The present contract between the two is scheduled to end at the close of 2014, but Rostelecom in August sent a letter to the channel’s management indicating that the contract would be terminated as of March 2013. Borovik-Khilchevskaya at a press conference on Tuesday in Moscow pointed to what she termed a “strange reluctance” by Rostelecom management to negotiate a new contract.

According Eteri Leviyeva, Sovershenno Sekretno TV’s general producer, high-ranking Rostelecom representatives told her privately that “big shots” in the administration of President Vladimir Putin were behind the decision. She recounted past instances in which she received phone calls from individuals at the Attorney General’s office or close to the Kremlin who expressed anger at the channel’s programming.

Leviyeva said that “big shots” were unhappy about coverage of conflict between Russia and Georgia, and about protests that preceded and followed elections in Russia. In 2011, Svetlana Bakhmina, a former legal executive with the now-defunct Russian oil company Yukos who was sent to prison for alleged tax fraud and embezzlement at the company, was a guest on the channel’s show “The Right to Freedom” in her first television appearance following her 2009 release from prison.

Leonid Velekhov, one of the channel’s most popular hosts, whose shows have reportedly come under “special attention” by the channel’s high-level critics, pointed out that Sovershenno Sekretno TV’s mission was to reach out to its audience rather than represent the political opposition. Noting that guests of his show “Political Cuisine” included some of the brightest Russian intellectuals, historians, writers and politicians of different views, he said the channel’s closure would not only deprive open-minded and respected personalities of the possibility to express their views and ideas before a large audience, but also deny the channel’s 15 million viewers the chance to hear and learn about those guests’ ideas.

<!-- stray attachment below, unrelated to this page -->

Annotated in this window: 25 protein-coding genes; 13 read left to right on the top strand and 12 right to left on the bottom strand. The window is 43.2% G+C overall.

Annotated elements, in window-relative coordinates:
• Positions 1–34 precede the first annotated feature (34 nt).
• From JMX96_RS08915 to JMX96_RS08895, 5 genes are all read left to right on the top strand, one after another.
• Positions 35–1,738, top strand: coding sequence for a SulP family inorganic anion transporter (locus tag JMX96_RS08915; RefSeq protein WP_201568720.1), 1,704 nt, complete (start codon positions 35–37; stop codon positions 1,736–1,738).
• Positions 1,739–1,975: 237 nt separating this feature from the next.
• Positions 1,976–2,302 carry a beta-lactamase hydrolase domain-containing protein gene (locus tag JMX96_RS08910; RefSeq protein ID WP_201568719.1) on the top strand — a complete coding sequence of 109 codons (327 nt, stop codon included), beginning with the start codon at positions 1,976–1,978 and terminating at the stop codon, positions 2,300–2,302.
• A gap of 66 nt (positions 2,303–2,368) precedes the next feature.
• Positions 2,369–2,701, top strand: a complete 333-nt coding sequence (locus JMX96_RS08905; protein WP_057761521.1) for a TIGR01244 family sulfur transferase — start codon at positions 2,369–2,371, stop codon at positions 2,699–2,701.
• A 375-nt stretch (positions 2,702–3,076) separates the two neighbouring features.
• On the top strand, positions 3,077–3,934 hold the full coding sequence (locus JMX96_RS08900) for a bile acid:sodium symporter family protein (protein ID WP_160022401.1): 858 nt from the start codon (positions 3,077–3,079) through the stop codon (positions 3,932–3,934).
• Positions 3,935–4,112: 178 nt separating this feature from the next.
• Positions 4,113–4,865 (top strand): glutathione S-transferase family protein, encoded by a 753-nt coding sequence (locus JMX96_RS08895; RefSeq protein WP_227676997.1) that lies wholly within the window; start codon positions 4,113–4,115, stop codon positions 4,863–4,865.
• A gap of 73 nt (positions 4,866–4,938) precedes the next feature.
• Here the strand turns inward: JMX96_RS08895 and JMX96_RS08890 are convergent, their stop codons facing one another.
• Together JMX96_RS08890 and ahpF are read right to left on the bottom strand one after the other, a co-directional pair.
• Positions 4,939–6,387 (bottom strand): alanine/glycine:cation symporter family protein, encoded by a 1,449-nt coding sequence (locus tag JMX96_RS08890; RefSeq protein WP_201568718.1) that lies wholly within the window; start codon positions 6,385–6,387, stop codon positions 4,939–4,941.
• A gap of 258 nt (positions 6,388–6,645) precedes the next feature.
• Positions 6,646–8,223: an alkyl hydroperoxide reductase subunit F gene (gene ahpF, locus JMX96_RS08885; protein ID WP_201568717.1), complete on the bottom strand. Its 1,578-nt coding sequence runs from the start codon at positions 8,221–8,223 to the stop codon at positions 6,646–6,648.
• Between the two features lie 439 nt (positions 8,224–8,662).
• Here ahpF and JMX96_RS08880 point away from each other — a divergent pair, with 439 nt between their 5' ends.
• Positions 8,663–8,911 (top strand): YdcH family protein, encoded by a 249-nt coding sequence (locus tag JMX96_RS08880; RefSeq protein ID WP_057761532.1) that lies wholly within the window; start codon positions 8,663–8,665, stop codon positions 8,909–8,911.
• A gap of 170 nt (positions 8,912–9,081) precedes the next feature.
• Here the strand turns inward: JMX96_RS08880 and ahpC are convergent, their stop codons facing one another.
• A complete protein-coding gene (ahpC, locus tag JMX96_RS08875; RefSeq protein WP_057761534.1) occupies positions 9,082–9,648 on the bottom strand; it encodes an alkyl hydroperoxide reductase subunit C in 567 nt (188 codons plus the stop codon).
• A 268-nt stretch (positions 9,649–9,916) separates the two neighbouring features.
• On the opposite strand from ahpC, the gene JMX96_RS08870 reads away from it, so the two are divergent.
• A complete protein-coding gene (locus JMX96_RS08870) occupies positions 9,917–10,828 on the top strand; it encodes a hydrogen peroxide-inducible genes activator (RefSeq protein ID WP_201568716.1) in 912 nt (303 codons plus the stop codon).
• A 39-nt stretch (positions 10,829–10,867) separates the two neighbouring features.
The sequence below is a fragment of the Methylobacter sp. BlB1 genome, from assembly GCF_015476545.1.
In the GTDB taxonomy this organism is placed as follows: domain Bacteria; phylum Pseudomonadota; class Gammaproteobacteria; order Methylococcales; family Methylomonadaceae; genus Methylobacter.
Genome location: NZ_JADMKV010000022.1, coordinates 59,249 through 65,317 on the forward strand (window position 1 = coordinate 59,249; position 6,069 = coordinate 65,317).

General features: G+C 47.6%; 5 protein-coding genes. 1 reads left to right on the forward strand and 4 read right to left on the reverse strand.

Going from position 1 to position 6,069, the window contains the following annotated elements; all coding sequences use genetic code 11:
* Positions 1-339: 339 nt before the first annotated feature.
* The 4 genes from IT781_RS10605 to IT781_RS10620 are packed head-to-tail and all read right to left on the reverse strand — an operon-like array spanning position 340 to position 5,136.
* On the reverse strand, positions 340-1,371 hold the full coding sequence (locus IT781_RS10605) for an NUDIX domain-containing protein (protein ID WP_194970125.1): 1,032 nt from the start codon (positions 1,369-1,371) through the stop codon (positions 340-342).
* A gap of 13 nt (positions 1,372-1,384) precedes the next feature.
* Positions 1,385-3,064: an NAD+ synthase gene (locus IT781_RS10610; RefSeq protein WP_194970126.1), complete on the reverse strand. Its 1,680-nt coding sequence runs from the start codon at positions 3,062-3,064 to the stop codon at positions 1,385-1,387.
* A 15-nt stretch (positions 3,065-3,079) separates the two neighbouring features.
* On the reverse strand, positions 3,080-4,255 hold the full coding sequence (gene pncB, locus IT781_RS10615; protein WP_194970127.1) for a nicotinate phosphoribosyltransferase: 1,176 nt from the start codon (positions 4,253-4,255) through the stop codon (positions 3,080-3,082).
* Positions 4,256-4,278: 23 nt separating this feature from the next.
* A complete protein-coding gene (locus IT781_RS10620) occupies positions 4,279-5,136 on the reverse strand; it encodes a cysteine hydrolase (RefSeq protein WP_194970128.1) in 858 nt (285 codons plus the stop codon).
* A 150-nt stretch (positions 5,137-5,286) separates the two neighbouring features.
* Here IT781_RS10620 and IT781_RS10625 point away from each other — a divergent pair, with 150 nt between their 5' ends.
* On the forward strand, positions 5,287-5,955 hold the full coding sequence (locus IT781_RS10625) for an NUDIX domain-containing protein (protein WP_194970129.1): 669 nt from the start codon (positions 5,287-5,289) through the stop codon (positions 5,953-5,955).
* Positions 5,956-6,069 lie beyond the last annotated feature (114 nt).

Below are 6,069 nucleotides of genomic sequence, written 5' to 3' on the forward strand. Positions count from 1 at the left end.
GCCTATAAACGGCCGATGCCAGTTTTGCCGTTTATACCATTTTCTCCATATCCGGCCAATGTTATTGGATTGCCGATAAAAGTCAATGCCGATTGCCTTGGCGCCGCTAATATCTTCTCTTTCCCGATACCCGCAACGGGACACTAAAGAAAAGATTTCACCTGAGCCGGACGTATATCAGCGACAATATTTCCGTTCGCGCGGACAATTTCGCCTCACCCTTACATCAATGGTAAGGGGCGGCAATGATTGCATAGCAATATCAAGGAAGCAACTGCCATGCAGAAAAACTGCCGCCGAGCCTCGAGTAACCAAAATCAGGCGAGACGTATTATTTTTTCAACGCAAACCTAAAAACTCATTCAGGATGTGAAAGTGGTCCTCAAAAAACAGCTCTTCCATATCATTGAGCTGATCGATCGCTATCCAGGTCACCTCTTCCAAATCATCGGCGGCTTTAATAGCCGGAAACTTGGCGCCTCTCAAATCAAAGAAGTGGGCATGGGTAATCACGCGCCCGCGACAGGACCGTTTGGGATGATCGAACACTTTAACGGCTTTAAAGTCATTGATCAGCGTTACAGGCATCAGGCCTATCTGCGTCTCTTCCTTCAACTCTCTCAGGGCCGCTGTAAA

Top representatives of Rostelecom were reluctant to comment on the situation, but when pressed by local journalists they reportedly attributed the decision to “household difficulties” of their corporation “restructuring its economy”, saying the decision was not personal but “just business”.

Galina Sidorova, chair of the Executive Board of the International Press Institute (IPI), and a former editor-in-chief of the monthly Sovershenno Sekretno magazine, commented: “The potential closure of this independent, highly-professional and popular Russian TV channel, which was recently nominated for the Eutelsat TV 2012 award, reflects the desire of the Putin regime to eliminate from society not only public discussion, but even thinking. The Kremlin seems to be introducing a new fashion in dealing with the free media – to rule indirectly using ‘economic reasons’ and ‘toy’ business companies. The ‘new rule’ seems to perfectly suit the present administration – which stays, as it were, uninvolved in silencing independent voices – and its corrupted “toy businesses”, which do this unpleasant job and thus buy the right to steal in exchange for their loyalty. It definitely doesn’t serve the interests of society”.

 

via IFEX

Kuwait – Kuwaiti authorities clamp down on stateless activists

12 Oct

12 October 2012

Source: Arabic Network for Human Rights Information
(ANHRI/IFEX) – Cairo, October 7, 2012 – ANHRI denounces the use of excessive force by Kuwaiti authorities in dispersing a peaceful demonstration for the stateless population of Kuwait which led to arrests and injuries.

The demonstration took place at the freedom square in Jahraa on October 2, 2012, where stateless activists were demanding Kuwaiti citizenship and other rights. The Kuwaiti forces used tear gas bombs and smoke bombs to disperse the crowd resulting in injuries to some demonstrators. The forces chased demonstrators through alleyways and side streets. Eleven demonstrators have now been arrested, some of whom are Kuwaiti citizens. Among those arrested were also a number of children; they were released a few hours later.